The "fake because"

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Robert B. Cialdini wrote a book titled Influence in which he explains that one way to persuade people is by using the word “because.”

“A well-known principle of human behavior says that when we ask someone to do us a favor we will be more successful if we provide a reason. People simply like to have reasons for what they do.” p. 4.

If’ you’re asking someone to do you the favor of listening to something you’ve just learned–for example, the North American setting for the Book of Mormon–you have to give them a reason to listen. You can say, “please listen because this is important to me.” And maybe they’ll listen.

So long as you provide a reason–any reason–people will be influenced by what you say. This has been called the “fake because.” The reason doesn’t matter; it’s the word “because” that people respond to. Social experiments show that people will accede to requests even when the reason given is nonsensical or irrelevant, solely based on the word “because.”

You have to realize that you might be able to get people to listen to you if you use the word “because.”

But they probably won’t change their minds.

They know that while you’ve just asked them to listen, what you really are asking is for them to change their minds, and that may be the single most difficult thing to ask of another person.
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I commonly hear from readers that they encounter resistance and even antagonism when they discuss the topic of Book of Mormon geography with people who advocate (or passively believe in) the Mesoamerican setting (or any other non-New York Cumorah theory).

People wonder, “What does it take to change minds about Cumorah?” or “How can Mesomania be cured?”

Think of what is involved with changing one’s mind. People don’t like to do it and will engage in all kinds of semantic and intellectual games to protect their beliefs and confirm their biases. (Anyone who has served a mission knows this.)

It’s even worse for academics who have written books and papers and taken public positions on a topic and then later discover they were wrong.

This is why I’m suggesting that people don’t talk about Book of Mormon geography, at least not if Mesoamerican advocates are present. You’ll most likely get an emotional reaction–far more heat than light. They won’t listen to you because they feel threatened. Instead, they’ll bring up the irrelevant objections they’ve been taught such as snow and which way Sidon flows.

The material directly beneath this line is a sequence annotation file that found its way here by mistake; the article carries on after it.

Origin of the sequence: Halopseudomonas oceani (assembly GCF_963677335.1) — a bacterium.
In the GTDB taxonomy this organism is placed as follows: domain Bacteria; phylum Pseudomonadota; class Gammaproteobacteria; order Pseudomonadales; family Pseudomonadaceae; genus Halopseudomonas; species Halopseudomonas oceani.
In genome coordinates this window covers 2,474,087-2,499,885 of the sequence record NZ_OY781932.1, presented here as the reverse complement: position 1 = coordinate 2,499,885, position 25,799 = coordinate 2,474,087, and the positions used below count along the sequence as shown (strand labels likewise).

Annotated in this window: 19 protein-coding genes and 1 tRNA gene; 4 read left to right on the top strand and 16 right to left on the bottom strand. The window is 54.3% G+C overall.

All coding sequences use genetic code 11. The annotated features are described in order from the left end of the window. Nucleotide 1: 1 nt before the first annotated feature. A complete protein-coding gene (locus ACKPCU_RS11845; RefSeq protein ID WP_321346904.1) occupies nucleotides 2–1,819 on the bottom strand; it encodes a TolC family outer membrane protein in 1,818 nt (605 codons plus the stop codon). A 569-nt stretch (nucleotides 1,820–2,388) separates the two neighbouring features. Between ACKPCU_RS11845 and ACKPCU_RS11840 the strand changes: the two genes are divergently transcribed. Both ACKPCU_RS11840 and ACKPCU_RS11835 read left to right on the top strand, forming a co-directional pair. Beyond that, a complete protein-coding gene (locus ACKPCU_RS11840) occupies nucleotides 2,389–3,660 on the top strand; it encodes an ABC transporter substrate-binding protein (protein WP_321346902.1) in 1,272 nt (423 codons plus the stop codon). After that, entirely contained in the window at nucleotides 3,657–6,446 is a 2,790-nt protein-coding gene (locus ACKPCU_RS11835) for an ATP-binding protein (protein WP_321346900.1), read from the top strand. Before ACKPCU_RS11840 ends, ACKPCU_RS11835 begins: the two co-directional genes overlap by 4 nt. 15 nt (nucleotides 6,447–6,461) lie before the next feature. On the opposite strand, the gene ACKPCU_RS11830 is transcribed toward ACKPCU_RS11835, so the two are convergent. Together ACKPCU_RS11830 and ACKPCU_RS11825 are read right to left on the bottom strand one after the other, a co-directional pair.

They need a reason to open their minds and reconsider their position, but they’ll never do it if they feel you are criticizing their professors or whomever taught them Mesomania. You’ll never win an argument about which way Sidon flows because once a person has Mesomania, he/she literally “can’t unsee” Mesoamerica in the Book of Mormon. Even though it’s an illusion, these people literally read into the text all their own ideas and definitions of terms. (E.g., a “horse” is a “tapir,” a “tower” is a “massive stone pyramid,” etc.) They think they are sticking with the text, but they will be at a loss to show these things to you if pressed, which only makes them more defensive.

You have to give them a “because” powerful enough to make them think, but not so threatening that they will fight against it. The objective is to put them in a safe place where they can think clearly and rationally, and let the Spirit operate without the interference of intellectual and emotional objections.

Here’s what I recommend. Instead of talking about the geography, talk about Church history and let them reach their own conclusions.
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Church history is not a “fake because.” It’s a legitimate “because.” Most Latter-day Saints have an affinity for Church history and want to know more about it. They especially enjoy explanations of Church history that reconcile contradictions and discrepancies.

However, in the context of Mesomania I call it a “fake because”since it does not directly challenge their Mesomania beliefs.

When you discuss three aspects of Church history, you’re on solid ground with the original sources:

1. The two sets of plates. (i.e., Joseph translated two sets of plates, the second of which came from the repository in Cumorah in New York).
2. Letter VII. (i.e., Cumorah is in New York, which everyone knew in Joseph’s day).
3. The Times and Seasons (i.e., Joseph was the nominal, not acting, editor, and he had nothing to do with the unattributed articles about Central America).

Each of these elements support the New York Cumorah. At the very least, they generate cognitive dissonance for those who believe in a non-New York Cumorah.

Eventually, people with Mesomania will recognize that their theory is incompatible with Church history. Often, they will wonder how to reconcile the two. Some may be content to live with the cognitive dissonance because of their allegiance to what they’ve been taught, their social circles, their friendships, their investments of time and money, etc. But many of them will study more and will eventually come to understand that Joseph Smith was consistent his entire life about the North American setting and never once linked the Book of Mormon to Central or South America.

Next, they will see how the North American setting makes sense. They will reach their own conclusion about the non-New York Cumorah theories.

They may even teach others about it.
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Every person has a unique response to these issues; no single approach works for everyone. But you can avoid a lot of wasted time and emotional reactions if you discuss Church history instead of engaging in pointless discussions (or arguments) about snow, etc.

Source: Book of Mormon Wars

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